Bad Schools: That’s A Feature, Not A Bug

24 thoughts on “Bad Schools: That’s A Feature, Not A Bug”

  1. I do sympathize, mainly with people’s strong feelings about being left out or left behind, but … fuck schools. I just can’t think of them as being anything other than daycare.

    From what little I’ve been told by teachers I know, working with the kids and other teachers at the ‘bad’ schools is more stressful.

    But I’ve been reading a bit about classes in the US recently and it strikes me that this might be another example of mistaking income stratification with class segregation. *Of course* people want to live with others like themselves! And of course they want to send their kids to schools with other children of the people they identify with.

    And – to para-steal your line – people don’t really want their kids to actually do better and make more money than they do; not in the ways that are actually required. Are kids in ‘bad’ schools as likely to consider becoming doctors, lawyers, and accountants? And do they and their parents act like they really care about them achieving those careers? It certainly seems like they don’t – entirely independent of their diminished means.

    Public schools are like a lot of other public goods – ‘a common tragedy’. They are intended to be some many things for so many different people that they only really ‘work’ for people, i.e. parents and kids, that are willing to do most of the hard work themselves.

  2. I have been thinking about this a lot lately. I am a teacher in an “urban” school having previously taught in the suburbs. Steven Shultis has an interesting series on his blog about sending his own kids to a “bad” school. My question to people moving further and further away from their jobs and into more expensive houses would be: How much better are the schools?

    Is there a point of diminishing returns and on the other hand, what is the impact of having absent parent(s) after you account for longer working hours to make ends meet on top of a longer commute?

    In my urban school I see as many, if not more, extremely talented students as I did in the suburbs. Admittedly, the low-end student here is lower but students who come out of my school have a much more broad understanding of the way the world and their city truly are, what it means to be living in poverty. This is not just an abstract concept but a name, face, a person.

    I also think there is a lot to being one of the top students in your class. The additional opportunities outside of the school curriculum are invaluable. If every school gets to submit five students to a state/city convention, you want to be one of those five. If you come from a stable home where education is valued and where people are present in your life to ask how your day went and what you learned, you are more likely to succeed no matter where you go to school.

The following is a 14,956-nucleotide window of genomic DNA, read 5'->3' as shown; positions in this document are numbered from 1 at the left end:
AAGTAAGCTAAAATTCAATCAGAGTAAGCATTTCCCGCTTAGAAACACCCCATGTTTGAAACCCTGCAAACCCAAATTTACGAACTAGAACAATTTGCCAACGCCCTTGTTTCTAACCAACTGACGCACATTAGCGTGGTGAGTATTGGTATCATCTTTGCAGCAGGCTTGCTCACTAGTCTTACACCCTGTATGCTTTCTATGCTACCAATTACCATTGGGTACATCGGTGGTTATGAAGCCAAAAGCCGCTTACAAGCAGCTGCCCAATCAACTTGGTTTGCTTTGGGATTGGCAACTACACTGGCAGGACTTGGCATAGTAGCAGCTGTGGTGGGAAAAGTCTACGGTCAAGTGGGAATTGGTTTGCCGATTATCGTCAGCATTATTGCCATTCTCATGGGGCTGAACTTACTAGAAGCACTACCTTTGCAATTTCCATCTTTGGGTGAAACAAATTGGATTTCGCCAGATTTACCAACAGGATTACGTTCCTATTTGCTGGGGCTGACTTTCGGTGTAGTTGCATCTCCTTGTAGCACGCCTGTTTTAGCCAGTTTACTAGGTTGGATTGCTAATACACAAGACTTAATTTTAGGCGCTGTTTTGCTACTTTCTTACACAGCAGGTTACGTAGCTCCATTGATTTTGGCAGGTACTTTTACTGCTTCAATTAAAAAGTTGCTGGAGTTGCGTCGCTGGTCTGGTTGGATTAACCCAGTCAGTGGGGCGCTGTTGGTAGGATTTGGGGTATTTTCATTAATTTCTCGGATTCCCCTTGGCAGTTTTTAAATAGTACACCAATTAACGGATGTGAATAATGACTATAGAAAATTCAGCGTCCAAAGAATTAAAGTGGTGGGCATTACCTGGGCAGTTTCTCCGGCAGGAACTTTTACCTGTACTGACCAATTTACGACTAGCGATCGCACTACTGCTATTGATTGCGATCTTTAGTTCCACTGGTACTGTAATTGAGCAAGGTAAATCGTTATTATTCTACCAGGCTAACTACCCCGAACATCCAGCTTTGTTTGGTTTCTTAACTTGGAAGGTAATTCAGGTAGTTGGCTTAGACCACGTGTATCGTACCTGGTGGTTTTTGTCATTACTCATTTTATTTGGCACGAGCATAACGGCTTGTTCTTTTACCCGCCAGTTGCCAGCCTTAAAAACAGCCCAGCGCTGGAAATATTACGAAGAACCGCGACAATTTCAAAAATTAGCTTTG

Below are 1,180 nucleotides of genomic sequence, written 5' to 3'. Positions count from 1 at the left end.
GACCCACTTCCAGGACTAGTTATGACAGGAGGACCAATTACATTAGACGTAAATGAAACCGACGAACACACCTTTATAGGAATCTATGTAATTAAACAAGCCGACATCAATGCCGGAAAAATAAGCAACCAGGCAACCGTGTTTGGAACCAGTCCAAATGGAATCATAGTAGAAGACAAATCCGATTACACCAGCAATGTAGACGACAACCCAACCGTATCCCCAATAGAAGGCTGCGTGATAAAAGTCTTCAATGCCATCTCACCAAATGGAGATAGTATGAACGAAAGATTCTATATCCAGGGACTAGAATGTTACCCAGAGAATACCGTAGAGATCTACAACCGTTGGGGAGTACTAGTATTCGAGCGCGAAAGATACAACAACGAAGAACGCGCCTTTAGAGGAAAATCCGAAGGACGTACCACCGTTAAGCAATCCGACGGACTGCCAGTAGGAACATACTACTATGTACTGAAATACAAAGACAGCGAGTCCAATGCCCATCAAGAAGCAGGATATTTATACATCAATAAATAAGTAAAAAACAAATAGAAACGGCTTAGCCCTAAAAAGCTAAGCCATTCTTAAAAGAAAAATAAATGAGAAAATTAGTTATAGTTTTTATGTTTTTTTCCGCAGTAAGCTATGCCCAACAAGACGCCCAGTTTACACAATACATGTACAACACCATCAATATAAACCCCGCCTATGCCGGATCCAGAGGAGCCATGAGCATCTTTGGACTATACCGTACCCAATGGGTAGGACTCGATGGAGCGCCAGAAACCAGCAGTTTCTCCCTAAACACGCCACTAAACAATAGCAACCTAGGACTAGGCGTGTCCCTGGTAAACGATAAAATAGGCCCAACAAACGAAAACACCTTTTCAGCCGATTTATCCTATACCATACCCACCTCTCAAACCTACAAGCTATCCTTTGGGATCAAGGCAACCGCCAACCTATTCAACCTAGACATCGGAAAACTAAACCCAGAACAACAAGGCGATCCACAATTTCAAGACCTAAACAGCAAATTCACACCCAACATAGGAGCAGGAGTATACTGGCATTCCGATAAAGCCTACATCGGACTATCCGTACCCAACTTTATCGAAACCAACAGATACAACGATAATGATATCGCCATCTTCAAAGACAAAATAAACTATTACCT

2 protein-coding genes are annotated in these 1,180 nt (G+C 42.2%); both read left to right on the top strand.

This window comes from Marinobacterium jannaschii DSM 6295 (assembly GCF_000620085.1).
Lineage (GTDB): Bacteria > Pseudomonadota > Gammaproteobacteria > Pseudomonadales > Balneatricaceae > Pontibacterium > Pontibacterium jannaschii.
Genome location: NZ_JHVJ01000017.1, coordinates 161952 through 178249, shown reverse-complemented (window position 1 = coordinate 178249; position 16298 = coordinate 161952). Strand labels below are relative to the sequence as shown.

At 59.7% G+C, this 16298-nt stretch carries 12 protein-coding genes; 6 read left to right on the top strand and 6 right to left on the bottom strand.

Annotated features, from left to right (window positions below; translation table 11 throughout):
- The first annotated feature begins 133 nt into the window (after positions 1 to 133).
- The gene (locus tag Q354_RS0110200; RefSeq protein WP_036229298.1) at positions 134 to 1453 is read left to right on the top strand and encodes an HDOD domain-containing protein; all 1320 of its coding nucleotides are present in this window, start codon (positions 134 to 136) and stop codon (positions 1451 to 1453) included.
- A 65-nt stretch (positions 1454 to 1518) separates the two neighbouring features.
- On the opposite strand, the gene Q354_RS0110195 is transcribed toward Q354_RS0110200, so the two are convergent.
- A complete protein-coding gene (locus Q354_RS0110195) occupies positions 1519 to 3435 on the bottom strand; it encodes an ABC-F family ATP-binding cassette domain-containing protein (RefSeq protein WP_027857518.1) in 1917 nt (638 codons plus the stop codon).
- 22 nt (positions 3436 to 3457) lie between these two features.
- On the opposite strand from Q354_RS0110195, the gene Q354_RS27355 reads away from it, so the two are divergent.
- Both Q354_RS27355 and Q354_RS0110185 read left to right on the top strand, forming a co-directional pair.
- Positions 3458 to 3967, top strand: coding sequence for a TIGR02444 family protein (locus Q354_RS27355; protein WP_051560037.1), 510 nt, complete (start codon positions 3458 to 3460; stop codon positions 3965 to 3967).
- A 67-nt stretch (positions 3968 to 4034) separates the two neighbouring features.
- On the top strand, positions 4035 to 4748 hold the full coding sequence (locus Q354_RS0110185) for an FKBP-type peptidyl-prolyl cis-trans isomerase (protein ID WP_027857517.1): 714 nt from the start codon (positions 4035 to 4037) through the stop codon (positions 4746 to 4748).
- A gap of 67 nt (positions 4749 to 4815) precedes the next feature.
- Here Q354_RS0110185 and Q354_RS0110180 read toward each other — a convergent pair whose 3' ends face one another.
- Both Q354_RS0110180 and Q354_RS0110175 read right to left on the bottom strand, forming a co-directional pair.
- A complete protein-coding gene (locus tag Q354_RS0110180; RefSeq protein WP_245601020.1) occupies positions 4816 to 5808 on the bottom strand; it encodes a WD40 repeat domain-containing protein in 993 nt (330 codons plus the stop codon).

There are always extreme examples of failing schools and those make the news. We often conflate the worst we have ever heard about with the worst in our own city. I would encourage people to look at their schools, take a tour, visit with the teachers and principals, learn what is going on there. A line item in the paper or a percentage on one standardized test score tells you nothing of the individual education your son or daughter will get.

    1. Some good thoughts here. I also try hard to determine where the returns start to diminish, and where the chart goes logarithmic.

    2. Also, the diminishing returns curve can actually go negative. I know some folks who live outside Princeton, NJ who have children in the school system that would be at the top of most class rolls anywhere else, but because it is a neighborhood that skews heavily toward other highly educated immigrants (they are Turkish, most of the others are Hindu or Han Chinese) the environment is not only too competitive to have much room for mental development, but also it is hard to just place into the good classes. Meanwhile, districts like this are discriminated against in admissions to top schools — to the degree that many esp. Asian parents actually move to bad districts before their child’s junior year to “hack the system” (changing the child’s last name to something European or African-American sound would likely help too.) I am not saying this is the most horrible situation in the USA, just that somewhere in the great middle is possibly better for kids.

      1. Some make the same observation about academically capable kids choosing very selective colleges instead of a good public state college. So wind up stressed and struggling in overly competitive environment, when they could shine and develop so much more at a “lesser” school, while still getting a quality education.

        Maybe my memory is faulty, but I don’t recall parents obsessing over schools when I was a kid they way they do now. Nor do I recall my peers obsessing over what college to attend. Just apply to a few good in-state public schools and go to the one that accepted you. The idea of having to enter a fancy university to be successful just wasn’t extant.

  3. Massachusetts does some leveling with what are called the “cherry sheets”. The state is divided into townships, and each township gets a certain cut of state revenues so the peaks and valleys of school spending are more even. As a result Massachusetts has the best school system in the country and one of the better ones in the world (#9 in PISA scores). Minority kids in Massachusetts outperform whites in Alabama. All it takes is money.

    I always point out that people like to pay taxes. In fact, people will pay extra to live in an area with higher taxes. I did a regression some years back and found that people will pay an extra $10K for a house in exchange for a 1% higher overall tax rate. The market does not lie. The real estate code phrase for higher taxes is “good school district”.

    1. Well, that may be true for your well functioning state, but it is not true for my well functioning state. Where I live, we have the highest RE tax rate in the state, and also the worst public schools in the state. Maybe if you factor out all the cities there might be something like what you are describing here.

      I know that where I grew up in Upstate NY your formula does not work either. Taxes were merely exorbitant in the less urban areas, while they were criminally confiscatory in the cities, generally. The area where the schools tended to be universally good had the lowest tax rates of the region and was a republican stronghold (Saratoga County).